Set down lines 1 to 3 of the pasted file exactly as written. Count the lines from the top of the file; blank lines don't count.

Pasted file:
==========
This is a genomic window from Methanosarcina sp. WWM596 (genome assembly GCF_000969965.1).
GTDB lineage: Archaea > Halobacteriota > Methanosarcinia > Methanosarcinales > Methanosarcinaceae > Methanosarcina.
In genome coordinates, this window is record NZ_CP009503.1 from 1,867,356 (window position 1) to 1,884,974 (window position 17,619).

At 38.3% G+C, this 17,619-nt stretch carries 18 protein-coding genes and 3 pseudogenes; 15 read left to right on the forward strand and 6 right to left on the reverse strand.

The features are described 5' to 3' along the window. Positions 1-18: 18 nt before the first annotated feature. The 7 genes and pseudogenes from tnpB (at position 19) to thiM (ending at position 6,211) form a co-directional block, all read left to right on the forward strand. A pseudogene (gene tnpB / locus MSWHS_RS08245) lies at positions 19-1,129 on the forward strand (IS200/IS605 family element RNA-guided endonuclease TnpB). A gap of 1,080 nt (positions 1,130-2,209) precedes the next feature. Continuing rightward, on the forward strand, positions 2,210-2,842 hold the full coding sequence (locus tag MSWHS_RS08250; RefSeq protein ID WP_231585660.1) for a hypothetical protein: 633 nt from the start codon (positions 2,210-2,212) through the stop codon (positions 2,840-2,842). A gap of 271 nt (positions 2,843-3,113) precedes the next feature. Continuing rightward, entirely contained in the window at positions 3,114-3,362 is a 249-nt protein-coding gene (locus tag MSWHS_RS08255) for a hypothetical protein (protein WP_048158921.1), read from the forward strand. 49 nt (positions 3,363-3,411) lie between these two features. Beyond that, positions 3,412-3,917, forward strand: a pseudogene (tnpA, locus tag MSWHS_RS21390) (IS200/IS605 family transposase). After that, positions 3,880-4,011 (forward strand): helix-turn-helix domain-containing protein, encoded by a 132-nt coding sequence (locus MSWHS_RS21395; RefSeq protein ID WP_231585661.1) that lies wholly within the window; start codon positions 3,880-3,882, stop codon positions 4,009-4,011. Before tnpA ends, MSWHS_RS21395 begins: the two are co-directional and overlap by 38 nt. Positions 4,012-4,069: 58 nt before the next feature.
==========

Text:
This is a genomic window from Methanosarcina sp. WWM596 (genome assembly GCF_000969965.1).
GTDB lineage: Archaea > Halobacteriota > Methanosarcinia > Methanosarcinales > Methanosarcinaceae > Methanosarcina.
In genome coordinates, this window is record NZ_CP009503.1 from 1,867,356 (window position 1) to 1,884,974 (window position 17,619).